Sailing activities by Aquasail. They ensure that the safety gear is in place and conduct mock trials.
Follow the details
If stuck in a crisis, Mazhar advises that the staff calm the travellers, take stock of the extent of damage and resources available: “Plans A, B and C should be made and implemented at the earliest. Travellers should be given detailed briefings.”
“Often, the customer’s primary focus is price. Safety measures and expertise add to the budget. Signing up for the lowest cost tour can prove expensive if accidents happen,” he warns.
Infiniti Live-aboard vessels take you to the diving hotspots and are fully furnished; they never overload and carry branded diving equipment
For Girls On The Go (GOTG), a travel club for women, safety while travelling takes on an additional dimension. Says its founder, Piya Bose, who gave up corporate law to pursue this venture, “We ensure there are good vehicles being used, with safe and experienced drivers, and with female guides, if possible. We try to reserve a hotel recommended for women travellers.”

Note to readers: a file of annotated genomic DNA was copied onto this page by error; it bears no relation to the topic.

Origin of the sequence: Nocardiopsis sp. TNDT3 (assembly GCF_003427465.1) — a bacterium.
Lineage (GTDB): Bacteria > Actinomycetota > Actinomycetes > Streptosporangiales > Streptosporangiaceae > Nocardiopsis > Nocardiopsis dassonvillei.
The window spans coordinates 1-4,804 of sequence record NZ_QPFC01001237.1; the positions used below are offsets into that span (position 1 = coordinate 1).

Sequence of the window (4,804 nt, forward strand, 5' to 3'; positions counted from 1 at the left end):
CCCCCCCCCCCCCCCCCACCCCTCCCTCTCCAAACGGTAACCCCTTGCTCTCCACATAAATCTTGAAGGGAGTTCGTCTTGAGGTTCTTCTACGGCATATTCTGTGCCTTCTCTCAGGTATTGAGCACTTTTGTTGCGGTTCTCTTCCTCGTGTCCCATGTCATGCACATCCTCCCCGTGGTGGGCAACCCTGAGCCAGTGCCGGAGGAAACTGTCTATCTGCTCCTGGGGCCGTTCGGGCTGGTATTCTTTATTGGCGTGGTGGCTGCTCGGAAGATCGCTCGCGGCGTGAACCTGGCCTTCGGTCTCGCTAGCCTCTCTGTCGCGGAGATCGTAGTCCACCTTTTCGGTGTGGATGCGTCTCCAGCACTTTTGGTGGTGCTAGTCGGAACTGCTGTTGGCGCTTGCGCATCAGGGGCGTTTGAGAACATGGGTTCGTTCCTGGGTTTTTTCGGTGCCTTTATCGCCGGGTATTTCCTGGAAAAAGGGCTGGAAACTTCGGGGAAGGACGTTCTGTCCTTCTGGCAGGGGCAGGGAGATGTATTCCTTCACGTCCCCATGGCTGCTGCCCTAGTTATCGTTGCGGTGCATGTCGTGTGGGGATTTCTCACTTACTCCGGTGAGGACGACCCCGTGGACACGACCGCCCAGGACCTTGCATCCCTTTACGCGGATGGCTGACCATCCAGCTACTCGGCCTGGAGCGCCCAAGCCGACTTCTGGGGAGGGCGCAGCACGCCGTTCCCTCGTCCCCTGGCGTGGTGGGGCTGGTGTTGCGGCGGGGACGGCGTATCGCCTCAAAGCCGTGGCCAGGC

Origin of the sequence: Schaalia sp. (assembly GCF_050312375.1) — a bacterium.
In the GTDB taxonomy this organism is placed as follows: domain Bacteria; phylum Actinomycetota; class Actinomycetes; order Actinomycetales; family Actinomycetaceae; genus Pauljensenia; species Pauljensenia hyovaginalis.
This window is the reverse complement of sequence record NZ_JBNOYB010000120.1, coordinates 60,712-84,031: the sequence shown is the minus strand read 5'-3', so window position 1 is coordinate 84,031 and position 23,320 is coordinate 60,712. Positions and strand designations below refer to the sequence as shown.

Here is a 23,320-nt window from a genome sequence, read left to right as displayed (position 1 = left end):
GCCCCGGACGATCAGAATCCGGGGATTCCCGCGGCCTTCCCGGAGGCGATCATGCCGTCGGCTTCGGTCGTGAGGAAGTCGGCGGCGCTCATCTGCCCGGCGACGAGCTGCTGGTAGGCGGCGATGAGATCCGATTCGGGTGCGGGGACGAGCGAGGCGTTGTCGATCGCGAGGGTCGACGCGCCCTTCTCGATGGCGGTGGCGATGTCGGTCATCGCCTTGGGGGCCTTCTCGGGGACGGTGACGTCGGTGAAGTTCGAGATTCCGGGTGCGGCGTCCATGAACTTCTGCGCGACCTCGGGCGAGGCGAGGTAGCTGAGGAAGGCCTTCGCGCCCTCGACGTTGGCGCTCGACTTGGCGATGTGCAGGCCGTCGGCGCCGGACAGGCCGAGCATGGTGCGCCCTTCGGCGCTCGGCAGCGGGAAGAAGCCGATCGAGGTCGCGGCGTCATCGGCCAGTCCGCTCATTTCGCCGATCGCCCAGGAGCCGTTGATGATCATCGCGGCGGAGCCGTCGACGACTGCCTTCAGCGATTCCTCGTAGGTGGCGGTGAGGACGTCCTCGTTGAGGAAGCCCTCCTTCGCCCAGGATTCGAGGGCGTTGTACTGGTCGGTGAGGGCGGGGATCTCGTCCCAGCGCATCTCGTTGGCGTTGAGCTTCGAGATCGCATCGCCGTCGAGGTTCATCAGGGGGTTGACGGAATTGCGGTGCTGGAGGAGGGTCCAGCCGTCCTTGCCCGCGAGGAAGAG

She adds, “Medical and travel insurance is a must. Premiums may be expensive but are worth it when emergencies occur,” states Bose, cautioning, “Rules by group leaders should be followed at all times.”
(From Left) Asif Mazhar, Zia Hajeebhoy, Sunil Bakshi and Yogesh Shah
Having experienced guides is a must too. Bose cites their Everest Base Camp expedition conducted by Premlata Agarwal, the first Indian woman to have conquered the seven highest peaks, and Jamling Norgay, son of mountaineer Sir Tenzing Norgay. Mazhar adds that experienced professionals help with challenges and weather condition checks.
Leisure boating company Aquasail has had 20,000 travellers so far. They ensure safety through their equipment (boats, helmets, rescue boats, etc), by hiring certified staff and doing periodic checks. Their Managing Director, Shakeel Kudrolli, is a world champion in sailing. Wife Zia Hajeebhoy, director, Aquasail, says, “Preventive measures are more important. We ensure the ratio of instructor and on-water support team to customers, and adherence to boat capacity is followed. The life jackets should fit right, be worn correctly, and never be taken off. Mock trials are conducted to practise and update first aid and safety skills.”